The judgment of the General Court of 21 January 2015 in EasyJet Airline Co. Ltd. v Commission, T-355/13, EU:T:2015:36, contains some interesting things about:
- the Commission’s discretion to reject complains about breaches of the competition rules and judicial review of that discretion on the one hand and how the Commission and
- how national competition authorities interact in the framework of the “European Competition Network” on the other.
A few facts first.
The Court of Justice (“CoJ”) handed down its judgment in a very interesting abuse of dominance case, namely Case C-295/12 P Telefónica SA v Commission on 10 July 2014. The judgment deals with many interesting 102 TFEU related issues; so several posts will follow. In this post though, I would like to touch upon the very well-structured reiteration of the previous case-law of the CoJ regarding the EU judicature’s obligation to carry out a review exercising its powers of unlimited jurisdiction, basically Case C-386/10 P Chalkor v Commission, Case C-272/09 P KME v Commission and Case C-501/11 P Schinlder Holding v Commission. Continue reading
It is time to get deeper into the frenzy of the judgment in Case T-286/09 Intel which we summarised very quickly here in our first post on the case. Let us start by looking at the characterisation of rebate schemes by the General Court.
The big question which is on lots of people’s minds is where the judgment leaves the more “economic approach” adumbrated by the Commission in its Guidance on the Commission’s enforcement priorities in applying Article 82 [EC] to abusive exclusionary conduct by dominant undertakings (OJ 2009 C 45 p. 7; ‘the Article 82 Guidance’) ?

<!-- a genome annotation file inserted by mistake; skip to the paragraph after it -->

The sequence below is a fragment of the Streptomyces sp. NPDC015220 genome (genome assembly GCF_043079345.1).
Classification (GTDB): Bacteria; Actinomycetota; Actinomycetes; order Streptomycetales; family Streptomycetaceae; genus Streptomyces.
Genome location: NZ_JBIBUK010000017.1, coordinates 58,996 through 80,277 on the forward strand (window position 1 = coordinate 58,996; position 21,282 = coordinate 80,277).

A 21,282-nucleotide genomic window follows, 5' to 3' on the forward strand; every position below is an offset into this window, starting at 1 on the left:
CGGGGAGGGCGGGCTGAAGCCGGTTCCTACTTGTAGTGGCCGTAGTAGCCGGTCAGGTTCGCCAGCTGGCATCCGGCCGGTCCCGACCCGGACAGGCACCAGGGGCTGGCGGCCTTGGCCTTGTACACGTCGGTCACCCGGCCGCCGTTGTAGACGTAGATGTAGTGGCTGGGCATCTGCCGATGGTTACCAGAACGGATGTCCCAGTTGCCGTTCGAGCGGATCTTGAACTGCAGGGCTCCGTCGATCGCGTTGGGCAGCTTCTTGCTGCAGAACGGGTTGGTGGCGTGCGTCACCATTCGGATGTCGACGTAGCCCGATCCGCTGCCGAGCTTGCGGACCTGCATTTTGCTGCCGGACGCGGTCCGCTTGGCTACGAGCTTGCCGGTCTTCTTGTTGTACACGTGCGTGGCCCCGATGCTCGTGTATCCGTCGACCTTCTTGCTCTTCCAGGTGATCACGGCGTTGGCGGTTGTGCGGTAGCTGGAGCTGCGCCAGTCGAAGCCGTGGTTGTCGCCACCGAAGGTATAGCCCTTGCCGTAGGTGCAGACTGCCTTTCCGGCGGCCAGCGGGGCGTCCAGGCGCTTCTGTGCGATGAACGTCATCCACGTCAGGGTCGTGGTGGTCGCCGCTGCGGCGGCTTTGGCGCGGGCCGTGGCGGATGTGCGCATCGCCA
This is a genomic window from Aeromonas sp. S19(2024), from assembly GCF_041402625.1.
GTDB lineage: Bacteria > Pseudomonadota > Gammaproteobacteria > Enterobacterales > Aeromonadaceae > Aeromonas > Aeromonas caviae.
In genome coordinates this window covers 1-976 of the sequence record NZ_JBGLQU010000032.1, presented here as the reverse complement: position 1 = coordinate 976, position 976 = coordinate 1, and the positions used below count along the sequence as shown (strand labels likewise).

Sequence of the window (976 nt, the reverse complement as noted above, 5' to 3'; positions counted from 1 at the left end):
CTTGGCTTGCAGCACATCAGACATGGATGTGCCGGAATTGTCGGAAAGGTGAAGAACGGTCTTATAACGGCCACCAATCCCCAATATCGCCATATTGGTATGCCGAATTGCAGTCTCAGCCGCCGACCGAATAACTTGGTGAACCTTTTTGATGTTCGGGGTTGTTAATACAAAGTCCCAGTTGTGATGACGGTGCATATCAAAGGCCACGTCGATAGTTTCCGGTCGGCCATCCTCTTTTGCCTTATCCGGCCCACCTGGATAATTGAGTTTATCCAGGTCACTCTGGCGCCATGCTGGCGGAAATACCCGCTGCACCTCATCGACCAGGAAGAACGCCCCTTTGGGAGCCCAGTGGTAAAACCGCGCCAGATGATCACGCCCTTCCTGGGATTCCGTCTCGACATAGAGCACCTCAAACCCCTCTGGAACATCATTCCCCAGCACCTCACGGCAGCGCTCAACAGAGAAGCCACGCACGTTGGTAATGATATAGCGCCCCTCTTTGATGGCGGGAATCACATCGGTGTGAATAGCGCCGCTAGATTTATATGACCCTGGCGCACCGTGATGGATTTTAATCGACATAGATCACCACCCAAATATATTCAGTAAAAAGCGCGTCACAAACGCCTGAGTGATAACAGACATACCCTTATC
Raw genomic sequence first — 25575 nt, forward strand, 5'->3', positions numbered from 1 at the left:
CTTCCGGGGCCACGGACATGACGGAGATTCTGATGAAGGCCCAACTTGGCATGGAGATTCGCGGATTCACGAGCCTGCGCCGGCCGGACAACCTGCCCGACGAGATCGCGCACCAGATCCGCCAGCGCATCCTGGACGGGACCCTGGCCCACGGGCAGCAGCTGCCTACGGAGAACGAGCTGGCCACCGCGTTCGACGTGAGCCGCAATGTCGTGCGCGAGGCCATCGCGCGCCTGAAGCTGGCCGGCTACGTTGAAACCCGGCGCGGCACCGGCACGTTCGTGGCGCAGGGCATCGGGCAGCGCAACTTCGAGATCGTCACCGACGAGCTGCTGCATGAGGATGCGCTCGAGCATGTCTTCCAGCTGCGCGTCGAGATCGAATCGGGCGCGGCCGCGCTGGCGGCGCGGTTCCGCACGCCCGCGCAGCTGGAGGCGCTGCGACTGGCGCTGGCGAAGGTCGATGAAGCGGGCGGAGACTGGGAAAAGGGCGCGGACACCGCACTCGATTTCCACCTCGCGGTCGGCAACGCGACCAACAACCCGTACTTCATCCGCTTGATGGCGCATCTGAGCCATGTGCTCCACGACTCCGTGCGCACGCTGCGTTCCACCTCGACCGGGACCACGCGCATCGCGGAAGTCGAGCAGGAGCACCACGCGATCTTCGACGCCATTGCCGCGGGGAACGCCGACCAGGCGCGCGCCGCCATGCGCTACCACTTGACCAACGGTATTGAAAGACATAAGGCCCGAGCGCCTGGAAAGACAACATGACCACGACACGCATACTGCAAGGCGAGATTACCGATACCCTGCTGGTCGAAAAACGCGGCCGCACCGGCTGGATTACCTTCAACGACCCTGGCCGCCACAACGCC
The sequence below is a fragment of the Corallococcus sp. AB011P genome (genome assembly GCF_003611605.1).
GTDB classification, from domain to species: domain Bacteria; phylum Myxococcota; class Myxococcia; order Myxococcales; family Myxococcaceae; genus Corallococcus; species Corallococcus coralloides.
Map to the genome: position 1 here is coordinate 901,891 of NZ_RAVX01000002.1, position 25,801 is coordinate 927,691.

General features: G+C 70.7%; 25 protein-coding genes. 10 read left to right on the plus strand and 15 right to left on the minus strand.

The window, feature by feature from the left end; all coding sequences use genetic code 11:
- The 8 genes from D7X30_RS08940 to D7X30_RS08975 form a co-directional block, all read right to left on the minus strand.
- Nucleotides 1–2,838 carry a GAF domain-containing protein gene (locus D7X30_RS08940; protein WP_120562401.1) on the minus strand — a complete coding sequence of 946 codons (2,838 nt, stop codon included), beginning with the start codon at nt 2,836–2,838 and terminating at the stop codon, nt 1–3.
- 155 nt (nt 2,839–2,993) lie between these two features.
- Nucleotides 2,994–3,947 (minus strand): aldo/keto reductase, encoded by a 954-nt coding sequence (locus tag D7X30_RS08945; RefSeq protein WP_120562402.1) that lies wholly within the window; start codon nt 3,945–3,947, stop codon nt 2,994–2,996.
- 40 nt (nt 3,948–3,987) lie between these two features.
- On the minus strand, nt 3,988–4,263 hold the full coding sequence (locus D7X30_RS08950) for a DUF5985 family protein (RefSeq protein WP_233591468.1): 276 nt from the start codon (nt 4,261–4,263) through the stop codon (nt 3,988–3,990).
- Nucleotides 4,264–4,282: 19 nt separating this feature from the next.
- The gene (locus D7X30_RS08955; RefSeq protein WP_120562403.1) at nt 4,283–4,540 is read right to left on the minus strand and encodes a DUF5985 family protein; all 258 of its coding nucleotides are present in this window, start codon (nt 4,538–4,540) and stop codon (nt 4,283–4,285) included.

The Court answers that question in two parts. Continue reading
Right then, folks, brace yourselves…. The much awaited judgment of the General Court in Case T-286/09 Intel v Commission EU:T:2014:472 came out today.
It’s a whopper ! 255 pages. Summarising it is reminds me of Monty Python’s sketch of the “Summarising Proust Competition“. The Court has taken the trouble to publish extracts or highlights. But even the abridged version is quite long.
There’s a lot in the judgment: substantive law, procedure, evidence, international jurisdiction….Far too much to deal with in a single post so we’ll have several instalments. Today’s will be just a basic summary and introduction.
In short, the Commission wins. And wins everything. Continue reading